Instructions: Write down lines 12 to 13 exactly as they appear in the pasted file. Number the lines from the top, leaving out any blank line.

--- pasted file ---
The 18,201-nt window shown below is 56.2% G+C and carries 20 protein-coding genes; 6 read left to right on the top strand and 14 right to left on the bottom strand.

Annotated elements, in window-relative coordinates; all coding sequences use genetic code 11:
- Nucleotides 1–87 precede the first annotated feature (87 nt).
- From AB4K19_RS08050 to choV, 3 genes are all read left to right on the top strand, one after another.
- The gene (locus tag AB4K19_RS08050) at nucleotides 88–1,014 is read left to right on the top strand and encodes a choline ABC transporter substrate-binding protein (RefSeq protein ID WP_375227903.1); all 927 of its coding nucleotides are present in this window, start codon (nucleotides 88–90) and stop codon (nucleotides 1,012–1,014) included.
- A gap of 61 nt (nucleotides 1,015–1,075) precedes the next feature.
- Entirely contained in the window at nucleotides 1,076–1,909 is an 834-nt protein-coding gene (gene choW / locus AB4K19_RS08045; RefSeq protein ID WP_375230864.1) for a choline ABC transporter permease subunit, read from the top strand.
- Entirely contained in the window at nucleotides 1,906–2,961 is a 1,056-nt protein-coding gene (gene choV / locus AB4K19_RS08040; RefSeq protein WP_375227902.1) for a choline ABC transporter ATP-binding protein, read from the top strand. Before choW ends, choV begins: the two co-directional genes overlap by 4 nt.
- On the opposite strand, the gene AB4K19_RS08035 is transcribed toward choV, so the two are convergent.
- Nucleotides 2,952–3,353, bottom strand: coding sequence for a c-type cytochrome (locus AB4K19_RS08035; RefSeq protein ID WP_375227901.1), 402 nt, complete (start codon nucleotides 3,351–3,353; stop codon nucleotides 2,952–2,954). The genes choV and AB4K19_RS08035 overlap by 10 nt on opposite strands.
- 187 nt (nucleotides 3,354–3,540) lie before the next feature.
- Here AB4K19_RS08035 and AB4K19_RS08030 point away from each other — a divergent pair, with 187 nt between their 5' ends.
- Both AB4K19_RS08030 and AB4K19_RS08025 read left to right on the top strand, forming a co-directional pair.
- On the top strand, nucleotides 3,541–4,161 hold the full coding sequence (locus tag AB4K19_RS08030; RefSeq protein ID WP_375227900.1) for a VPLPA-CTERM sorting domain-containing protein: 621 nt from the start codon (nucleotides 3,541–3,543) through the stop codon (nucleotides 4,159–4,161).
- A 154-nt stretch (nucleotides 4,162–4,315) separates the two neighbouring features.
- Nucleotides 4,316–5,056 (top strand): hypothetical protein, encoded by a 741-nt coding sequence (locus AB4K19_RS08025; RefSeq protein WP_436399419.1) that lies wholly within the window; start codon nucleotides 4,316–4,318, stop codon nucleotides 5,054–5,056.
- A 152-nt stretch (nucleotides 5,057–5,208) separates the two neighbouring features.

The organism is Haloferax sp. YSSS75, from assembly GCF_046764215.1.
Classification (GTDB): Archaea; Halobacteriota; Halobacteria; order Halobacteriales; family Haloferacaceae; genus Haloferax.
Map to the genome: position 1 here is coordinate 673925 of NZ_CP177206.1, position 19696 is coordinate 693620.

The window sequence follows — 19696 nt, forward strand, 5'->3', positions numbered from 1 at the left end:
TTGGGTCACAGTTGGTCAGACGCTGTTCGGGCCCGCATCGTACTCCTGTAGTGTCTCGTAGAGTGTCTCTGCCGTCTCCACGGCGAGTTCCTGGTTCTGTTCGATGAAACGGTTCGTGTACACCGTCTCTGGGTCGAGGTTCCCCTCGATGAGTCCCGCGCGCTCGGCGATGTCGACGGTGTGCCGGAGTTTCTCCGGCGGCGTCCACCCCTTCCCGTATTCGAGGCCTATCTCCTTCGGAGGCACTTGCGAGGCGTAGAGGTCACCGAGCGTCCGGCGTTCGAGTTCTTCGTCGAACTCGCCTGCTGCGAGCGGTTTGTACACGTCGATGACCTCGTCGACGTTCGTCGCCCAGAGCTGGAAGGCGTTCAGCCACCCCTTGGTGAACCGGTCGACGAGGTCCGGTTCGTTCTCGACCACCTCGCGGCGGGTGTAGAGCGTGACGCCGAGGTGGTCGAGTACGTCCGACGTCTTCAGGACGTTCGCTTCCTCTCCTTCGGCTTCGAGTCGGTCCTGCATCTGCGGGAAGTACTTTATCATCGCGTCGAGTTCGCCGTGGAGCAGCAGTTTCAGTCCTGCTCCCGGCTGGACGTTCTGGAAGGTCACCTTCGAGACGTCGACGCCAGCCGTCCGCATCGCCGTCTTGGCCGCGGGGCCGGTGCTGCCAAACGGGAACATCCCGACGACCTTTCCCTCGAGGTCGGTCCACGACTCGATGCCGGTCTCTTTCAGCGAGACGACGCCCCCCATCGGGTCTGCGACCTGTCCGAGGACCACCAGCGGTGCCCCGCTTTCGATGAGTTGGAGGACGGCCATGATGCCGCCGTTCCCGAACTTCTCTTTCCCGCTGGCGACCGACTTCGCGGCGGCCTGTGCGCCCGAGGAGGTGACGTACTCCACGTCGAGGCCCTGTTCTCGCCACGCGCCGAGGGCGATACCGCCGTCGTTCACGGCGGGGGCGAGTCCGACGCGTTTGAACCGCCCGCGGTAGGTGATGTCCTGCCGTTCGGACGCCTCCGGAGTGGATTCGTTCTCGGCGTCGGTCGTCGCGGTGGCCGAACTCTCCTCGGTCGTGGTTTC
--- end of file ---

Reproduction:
- Here AB4K19_RS08035 and AB4K19_RS08030 point away from each other — a divergent pair, with 187 nt between their 5' ends.
- Both AB4K19_RS08030 and AB4K19_RS08025 read left to right on the top strand, forming a co-directional pair.